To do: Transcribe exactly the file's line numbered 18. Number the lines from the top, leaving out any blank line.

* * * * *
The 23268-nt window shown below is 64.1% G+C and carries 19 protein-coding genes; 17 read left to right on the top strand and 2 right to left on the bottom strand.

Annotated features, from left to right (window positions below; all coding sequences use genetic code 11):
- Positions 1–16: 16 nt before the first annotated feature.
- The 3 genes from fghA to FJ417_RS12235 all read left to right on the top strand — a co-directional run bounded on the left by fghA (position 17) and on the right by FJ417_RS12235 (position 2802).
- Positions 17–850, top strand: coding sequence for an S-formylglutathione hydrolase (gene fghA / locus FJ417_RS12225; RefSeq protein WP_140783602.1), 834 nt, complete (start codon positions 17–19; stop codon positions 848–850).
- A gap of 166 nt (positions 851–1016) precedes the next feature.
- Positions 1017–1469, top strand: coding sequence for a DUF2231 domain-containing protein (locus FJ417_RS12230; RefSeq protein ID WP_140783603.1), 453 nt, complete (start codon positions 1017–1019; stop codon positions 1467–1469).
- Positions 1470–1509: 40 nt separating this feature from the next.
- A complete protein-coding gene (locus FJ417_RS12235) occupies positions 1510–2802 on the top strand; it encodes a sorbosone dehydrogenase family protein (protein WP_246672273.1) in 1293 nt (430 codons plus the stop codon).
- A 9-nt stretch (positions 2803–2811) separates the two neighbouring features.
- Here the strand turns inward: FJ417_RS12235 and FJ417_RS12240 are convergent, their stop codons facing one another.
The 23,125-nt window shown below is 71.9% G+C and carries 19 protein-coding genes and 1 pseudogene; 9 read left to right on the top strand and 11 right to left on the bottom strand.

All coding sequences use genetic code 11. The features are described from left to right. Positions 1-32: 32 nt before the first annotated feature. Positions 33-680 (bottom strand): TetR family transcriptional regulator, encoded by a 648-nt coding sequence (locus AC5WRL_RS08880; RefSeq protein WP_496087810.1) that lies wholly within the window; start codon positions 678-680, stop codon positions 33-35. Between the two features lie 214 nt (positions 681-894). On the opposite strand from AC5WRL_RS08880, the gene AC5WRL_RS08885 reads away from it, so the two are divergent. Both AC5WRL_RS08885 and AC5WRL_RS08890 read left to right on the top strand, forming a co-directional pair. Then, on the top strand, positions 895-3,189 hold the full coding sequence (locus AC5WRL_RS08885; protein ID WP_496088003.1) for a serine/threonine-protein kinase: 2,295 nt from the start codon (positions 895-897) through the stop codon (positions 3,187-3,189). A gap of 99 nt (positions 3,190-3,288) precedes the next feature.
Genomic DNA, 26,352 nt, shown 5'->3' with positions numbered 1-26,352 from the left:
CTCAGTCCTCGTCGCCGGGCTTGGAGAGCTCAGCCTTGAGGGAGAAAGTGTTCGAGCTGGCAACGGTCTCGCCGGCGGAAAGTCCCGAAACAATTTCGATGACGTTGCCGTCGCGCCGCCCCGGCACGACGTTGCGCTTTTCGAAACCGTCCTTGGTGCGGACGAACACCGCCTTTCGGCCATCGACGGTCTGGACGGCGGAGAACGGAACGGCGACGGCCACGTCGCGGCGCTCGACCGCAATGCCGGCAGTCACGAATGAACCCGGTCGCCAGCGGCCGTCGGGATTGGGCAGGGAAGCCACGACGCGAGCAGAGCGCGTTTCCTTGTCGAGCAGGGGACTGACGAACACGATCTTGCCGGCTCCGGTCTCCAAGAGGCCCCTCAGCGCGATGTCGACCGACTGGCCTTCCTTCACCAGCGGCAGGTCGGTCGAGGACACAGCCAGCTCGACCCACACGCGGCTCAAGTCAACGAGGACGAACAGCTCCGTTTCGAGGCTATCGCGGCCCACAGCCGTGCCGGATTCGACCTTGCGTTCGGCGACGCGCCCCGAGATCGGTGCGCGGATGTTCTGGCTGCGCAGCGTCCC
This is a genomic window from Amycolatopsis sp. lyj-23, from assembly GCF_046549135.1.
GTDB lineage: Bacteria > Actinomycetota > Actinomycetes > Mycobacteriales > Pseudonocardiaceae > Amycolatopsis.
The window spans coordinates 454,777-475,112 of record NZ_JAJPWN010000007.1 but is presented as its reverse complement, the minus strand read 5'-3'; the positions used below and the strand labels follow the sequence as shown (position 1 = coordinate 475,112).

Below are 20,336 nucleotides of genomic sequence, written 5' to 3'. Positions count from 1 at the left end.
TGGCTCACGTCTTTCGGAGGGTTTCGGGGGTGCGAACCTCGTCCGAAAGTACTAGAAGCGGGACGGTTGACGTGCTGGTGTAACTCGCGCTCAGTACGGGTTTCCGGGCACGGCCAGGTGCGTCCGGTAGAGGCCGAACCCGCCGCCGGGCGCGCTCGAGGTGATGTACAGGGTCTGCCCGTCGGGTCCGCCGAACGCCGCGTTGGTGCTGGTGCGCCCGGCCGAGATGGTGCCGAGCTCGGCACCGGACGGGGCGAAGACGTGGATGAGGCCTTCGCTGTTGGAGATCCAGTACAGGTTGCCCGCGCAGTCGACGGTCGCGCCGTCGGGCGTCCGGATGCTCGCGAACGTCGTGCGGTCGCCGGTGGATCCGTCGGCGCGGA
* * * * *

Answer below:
The window spans coordinates 454,777-475,112 of record NZ_JAJPWN010000007.1 but is presented as its reverse complement, the minus strand read 5'-3'; the positions used below and the strand labels follow the sequence as shown (position 1 = coordinate 475,112).